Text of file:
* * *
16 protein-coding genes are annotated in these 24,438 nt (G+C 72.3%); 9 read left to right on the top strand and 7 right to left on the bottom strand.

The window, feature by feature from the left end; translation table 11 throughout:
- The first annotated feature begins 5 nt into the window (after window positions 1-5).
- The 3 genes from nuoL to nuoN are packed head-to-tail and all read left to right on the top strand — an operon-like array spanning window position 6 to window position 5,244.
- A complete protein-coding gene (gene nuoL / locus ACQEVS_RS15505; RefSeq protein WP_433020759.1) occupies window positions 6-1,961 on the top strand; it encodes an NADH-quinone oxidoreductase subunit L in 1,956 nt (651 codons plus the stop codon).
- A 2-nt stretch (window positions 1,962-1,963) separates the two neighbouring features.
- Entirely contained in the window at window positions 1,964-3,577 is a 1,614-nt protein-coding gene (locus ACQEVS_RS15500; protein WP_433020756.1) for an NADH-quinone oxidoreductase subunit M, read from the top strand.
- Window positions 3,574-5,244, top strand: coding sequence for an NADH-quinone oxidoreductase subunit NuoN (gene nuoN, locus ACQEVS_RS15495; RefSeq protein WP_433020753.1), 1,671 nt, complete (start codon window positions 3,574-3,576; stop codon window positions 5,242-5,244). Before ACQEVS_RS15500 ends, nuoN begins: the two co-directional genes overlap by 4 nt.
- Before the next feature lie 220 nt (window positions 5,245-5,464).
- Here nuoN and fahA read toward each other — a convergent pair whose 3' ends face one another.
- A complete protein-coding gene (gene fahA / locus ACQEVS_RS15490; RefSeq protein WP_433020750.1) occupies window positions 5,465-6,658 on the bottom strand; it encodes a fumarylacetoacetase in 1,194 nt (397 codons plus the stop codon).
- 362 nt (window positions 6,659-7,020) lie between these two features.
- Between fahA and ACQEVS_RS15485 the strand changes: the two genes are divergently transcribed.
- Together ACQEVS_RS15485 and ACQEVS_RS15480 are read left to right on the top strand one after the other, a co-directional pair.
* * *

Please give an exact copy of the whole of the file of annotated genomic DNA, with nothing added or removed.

16 protein-coding genes are annotated in these 24,438 nt (G+C 72.3%); 9 read left to right on the top strand and 7 right to left on the bottom strand.

The window, feature by feature from the left end; translation table 11 throughout:
- The first annotated feature begins 5 nt into the window (after window positions 1-5).
- The 3 genes from nuoL to nuoN are packed head-to-tail and all read left to right on the top strand — an operon-like array spanning window position 6 to window position 5,244.
- A complete protein-coding gene (gene nuoL / locus ACQEVS_RS15505; RefSeq protein WP_433020759.1) occupies window positions 6-1,961 on the top strand; it encodes an NADH-quinone oxidoreductase subunit L in 1,956 nt (651 codons plus the stop codon).
- A 2-nt stretch (window positions 1,962-1,963) separates the two neighbouring features.
- Entirely contained in the window at window positions 1,964-3,577 is a 1,614-nt protein-coding gene (locus ACQEVS_RS15500; protein WP_433020756.1) for an NADH-quinone oxidoreductase subunit M, read from the top strand.
- Window positions 3,574-5,244, top strand: coding sequence for an NADH-quinone oxidoreductase subunit NuoN (gene nuoN, locus ACQEVS_RS15495; RefSeq protein WP_433020753.1), 1,671 nt, complete (start codon window positions 3,574-3,576; stop codon window positions 5,242-5,244). Before ACQEVS_RS15500 ends, nuoN begins: the two co-directional genes overlap by 4 nt.
- Before the next feature lie 220 nt (window positions 5,245-5,464).
- Here nuoN and fahA read toward each other — a convergent pair whose 3' ends face one another.
- A complete protein-coding gene (gene fahA / locus ACQEVS_RS15490; RefSeq protein WP_433020750.1) occupies window positions 5,465-6,658 on the bottom strand; it encodes a fumarylacetoacetase in 1,194 nt (397 codons plus the stop codon).
- 362 nt (window positions 6,659-7,020) lie between these two features.
- Between fahA and ACQEVS_RS15485 the strand changes: the two genes are divergently transcribed.
- Together ACQEVS_RS15485 and ACQEVS_RS15480 are read left to right on the top strand one after the other, a co-directional pair.